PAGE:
• M26 rockets carrying 644 DPICM M77 submunitions. Range: 15–32 kilometres (9.3–19.9 mi).[43] The submunitions in each rocket cover an area of 0.23 km2. Dubbed "Steel Rain" by Iraqi soldiers, M26 rockets were used extensively during Desert Storm and Operation Iraqi Freedom. Initially fielded in 1983, the rockets have a shelf life of 25 years.[45] M26 rockets were removed from the US Army's active inventory in June 2009 and the remaining rockets were being destroyed as of 2009,[46] Italy destroyed its stock of 3,894 M26 rockets by 31 October 2015.[47] but the US requirement was removed in 2017.[44] The UK and the Netherlands destroyed their stock of 60,000 M26 rockets by 2013, while France destroyed its stock of 22,000 M26 rockets by 2017.[48] Germany destroyed its stock of 26,000 M26 rockets by 25 November 2015.[49][50] The US commenced the destruction of its M26 stocks in 2007, when the US Army requested $109 million for the destruction of 98,904 M26 MLRS rockets from fiscal year 2007 to fiscal year 2012.[44]
  • M26A1 ER rockets carrying 518 M85 submunitions. Range: 15–45 kilometres (9.3–28.0 mi).[43] The M85 submunitions are identical to the M77 submunitions, with the exception of the fuze. The M85 use the M235 mechanical/electronic self-destruct fuze to reduce hazardous duds and the potential for fratricide or collateral damage.[51]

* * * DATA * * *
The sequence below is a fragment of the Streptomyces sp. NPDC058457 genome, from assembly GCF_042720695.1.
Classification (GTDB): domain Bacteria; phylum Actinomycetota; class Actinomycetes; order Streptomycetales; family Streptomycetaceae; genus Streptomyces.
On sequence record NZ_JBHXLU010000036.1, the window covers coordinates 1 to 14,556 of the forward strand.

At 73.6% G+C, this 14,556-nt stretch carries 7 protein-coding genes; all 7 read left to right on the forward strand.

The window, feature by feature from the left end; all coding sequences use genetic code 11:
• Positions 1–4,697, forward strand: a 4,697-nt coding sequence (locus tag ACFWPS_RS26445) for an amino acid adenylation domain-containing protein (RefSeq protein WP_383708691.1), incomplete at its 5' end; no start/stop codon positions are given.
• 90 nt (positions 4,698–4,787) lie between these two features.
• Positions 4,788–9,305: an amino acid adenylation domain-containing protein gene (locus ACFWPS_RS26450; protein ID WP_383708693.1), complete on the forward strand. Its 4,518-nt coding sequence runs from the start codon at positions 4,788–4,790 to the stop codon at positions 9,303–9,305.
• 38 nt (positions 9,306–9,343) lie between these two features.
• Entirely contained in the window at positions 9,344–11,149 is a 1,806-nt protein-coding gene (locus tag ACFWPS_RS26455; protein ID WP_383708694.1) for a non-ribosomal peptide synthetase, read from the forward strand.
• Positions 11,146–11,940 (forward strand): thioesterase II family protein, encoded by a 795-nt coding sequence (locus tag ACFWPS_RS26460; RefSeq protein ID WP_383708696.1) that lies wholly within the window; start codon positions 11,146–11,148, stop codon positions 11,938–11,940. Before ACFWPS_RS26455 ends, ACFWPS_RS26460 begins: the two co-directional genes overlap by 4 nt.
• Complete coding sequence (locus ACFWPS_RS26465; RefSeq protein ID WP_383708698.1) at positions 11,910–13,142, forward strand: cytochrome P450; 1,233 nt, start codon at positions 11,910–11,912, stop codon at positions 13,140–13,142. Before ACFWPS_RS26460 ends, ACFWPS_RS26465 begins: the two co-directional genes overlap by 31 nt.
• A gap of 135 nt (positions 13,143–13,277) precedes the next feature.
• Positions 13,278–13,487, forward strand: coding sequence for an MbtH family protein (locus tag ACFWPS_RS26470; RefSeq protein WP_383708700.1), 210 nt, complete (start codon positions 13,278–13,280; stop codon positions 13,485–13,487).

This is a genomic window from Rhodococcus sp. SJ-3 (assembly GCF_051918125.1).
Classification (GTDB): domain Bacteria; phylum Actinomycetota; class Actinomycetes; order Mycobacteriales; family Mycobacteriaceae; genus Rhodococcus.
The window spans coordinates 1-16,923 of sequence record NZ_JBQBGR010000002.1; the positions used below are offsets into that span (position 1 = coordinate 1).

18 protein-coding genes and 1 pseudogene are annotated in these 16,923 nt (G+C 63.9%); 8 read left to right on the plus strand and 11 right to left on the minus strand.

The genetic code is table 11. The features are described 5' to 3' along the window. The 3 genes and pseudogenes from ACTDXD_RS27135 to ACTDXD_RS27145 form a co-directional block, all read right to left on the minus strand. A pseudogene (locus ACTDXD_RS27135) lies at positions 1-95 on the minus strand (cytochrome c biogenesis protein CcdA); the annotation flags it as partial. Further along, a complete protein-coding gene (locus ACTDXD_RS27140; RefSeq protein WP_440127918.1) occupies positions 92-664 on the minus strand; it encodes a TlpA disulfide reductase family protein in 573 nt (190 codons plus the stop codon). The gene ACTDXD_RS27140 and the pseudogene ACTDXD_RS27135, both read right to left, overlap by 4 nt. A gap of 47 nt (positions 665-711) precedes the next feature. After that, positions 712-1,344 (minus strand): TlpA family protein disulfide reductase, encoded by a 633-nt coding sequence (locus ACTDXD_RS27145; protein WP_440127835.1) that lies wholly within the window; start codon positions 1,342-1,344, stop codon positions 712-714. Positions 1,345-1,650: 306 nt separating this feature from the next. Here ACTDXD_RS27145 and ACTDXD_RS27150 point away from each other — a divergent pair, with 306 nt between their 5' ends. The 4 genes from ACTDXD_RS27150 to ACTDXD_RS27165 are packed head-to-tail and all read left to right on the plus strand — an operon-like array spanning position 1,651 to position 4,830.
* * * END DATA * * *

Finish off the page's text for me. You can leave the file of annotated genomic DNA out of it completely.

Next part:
• M26A2 ER rockets carrying 518 M77 submunitions. Interim solution until the M26A1 ER entered service. Range: 15–45 kilometres (9.3–28.0 mi).[43] The M26A2 ER rockets have been retired from US Army service and the remaining rockets are being[when?] destroyed.[46]
  • M28 practice rockets. A M26 variant with three ballast containers and three smoke marking containers in place of the submunition payload. Production ceased in favor of the M28A1.
  • M28A1 Reduced Range Practice Rocket (RRPR) with blunt nose. Range reduced to 9 kilometres (5.6 mi). Production ceased in favor of the M28A2.
  • M28A2 Low Cost Reduced Range Practice Rocket (LCRRPR) with blunt nose. Range reduced to 9 kilometres (5.6 mi).
  • AT2 German M26 variant carrying 28 AT2 anti-tank mines. Range: 15–38 kilometres (9.3–23.6 mi)

GMLRS[edit]

Guided Multiple Launch Rocket System (GMLRS) rockets have an extended range and add GPS-aided guidance to their inertial navigation system. Flight control is accomplished by four forward-mounted canards driven by electromechanical actuators. GMLRS rockets were introduced in 2005 and can be fired from the M270A1 and M270A2, the European M270A1 variants (British Army M270B1, German Army MARS II, French Army Lance Roquette Unitaire (LRU), Italian Army MLRS Improved (MLRS-I), Finnish Army M270D1), and the lighter M142. M30 and M31 rockets are, except for their warheads, identical.[52] By December 2021, 50,000 GMLRS rockets had been produced,[53] with yearly production then exceeding 9,000 rockets. Each rocket pod contains 6 identical rockets.